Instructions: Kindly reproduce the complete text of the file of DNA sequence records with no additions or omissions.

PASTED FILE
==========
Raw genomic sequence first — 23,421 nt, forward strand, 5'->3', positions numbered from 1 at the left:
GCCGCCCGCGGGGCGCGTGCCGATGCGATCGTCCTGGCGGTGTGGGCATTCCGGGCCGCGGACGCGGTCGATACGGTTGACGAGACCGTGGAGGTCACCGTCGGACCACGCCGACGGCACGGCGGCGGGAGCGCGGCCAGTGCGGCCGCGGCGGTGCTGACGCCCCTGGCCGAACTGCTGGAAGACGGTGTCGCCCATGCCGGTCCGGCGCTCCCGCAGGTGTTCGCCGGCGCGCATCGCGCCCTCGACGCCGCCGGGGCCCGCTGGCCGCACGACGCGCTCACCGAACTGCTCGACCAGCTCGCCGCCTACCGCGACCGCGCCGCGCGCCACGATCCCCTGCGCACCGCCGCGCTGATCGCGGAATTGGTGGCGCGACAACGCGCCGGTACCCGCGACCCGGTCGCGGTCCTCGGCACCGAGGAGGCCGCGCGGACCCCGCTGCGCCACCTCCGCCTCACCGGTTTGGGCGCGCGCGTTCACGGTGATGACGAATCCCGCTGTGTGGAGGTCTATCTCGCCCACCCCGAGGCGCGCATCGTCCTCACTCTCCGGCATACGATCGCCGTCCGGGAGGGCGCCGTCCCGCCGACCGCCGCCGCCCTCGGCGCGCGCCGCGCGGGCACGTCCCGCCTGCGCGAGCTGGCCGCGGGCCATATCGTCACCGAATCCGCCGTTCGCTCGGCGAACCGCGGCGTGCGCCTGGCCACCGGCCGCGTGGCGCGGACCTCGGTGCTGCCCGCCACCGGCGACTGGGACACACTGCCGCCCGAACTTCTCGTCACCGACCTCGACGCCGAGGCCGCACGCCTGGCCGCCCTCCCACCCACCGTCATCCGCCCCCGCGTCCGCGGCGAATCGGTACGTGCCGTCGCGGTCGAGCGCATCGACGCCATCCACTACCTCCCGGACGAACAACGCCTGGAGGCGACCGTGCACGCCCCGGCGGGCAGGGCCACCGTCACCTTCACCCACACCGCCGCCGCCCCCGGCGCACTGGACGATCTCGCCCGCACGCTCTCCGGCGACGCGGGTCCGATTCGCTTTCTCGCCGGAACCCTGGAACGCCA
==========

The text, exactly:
Raw genomic sequence first — 23,421 nt, forward strand, 5'->3', positions numbered from 1 at the left:
GCCGCCCGCGGGGCGCGTGCCGATGCGATCGTCCTGGCGGTGTGGGCATTCCGGGCCGCGGACGCGGTCGATACGGTTGACGAGACCGTGGAGGTCACCGTCGGACCACGCCGACGGCACGGCGGCGGGAGCGCGGCCAGTGCGGCCGCGGCGGTGCTGACGCCCCTGGCCGAACTGCTGGAAGACGGTGTCGCCCATGCCGGTCCGGCGCTCCCGCAGGTGTTCGCCGGCGCGCATCGCGCCCTCGACGCCGCCGGGGCCCGCTGGCCGCACGACGCGCTCACCGAACTGCTCGACCAGCTCGCCGCCTACCGCGACCGCGCCGCGCGCCACGATCCCCTGCGCACCGCCGCGCTGATCGCGGAATTGGTGGCGCGACAACGCGCCGGTACCCGCGACCCGGTCGCGGTCCTCGGCACCGAGGAGGCCGCGCGGACCCCGCTGCGCCACCTCCGCCTCACCGGTTTGGGCGCGCGCGTTCACGGTGATGACGAATCCCGCTGTGTGGAGGTCTATCTCGCCCACCCCGAGGCGCGCATCGTCCTCACTCTCCGGCATACGATCGCCGTCCGGGAGGGCGCCGTCCCGCCGACCGCCGCCGCCCTCGGCGCGCGCCGCGCGGGCACGTCCCGCCTGCGCGAGCTGGCCGCGGGCCATATCGTCACCGAATCCGCCGTTCGCTCGGCGAACCGCGGCGTGCGCCTGGCCACCGGCCGCGTGGCGCGGACCTCGGTGCTGCCCGCCACCGGCGACTGGGACACACTGCCGCCCGAACTTCTCGTCACCGACCTCGACGCCGAGGCCGCACGCCTGGCCGCCCTCCCACCCACCGTCATCCGCCCCCGCGTCCGCGGCGAATCGGTACGTGCCGTCGCGGTCGAGCGCATCGACGCCATCCACTACCTCCCGGACGAACAACGCCTGGAGGCGACCGTGCACGCCCCGGCGGGCAGGGCCACCGTCACCTTCACCCACACCGCCGCCGCCCCCGGCGCACTGGACGATCTCGCCCGCACGCTCTCCGGCGACGCGGGTCCGATTCGCTTTCTCGCCGGAACCCTGGAACGCCA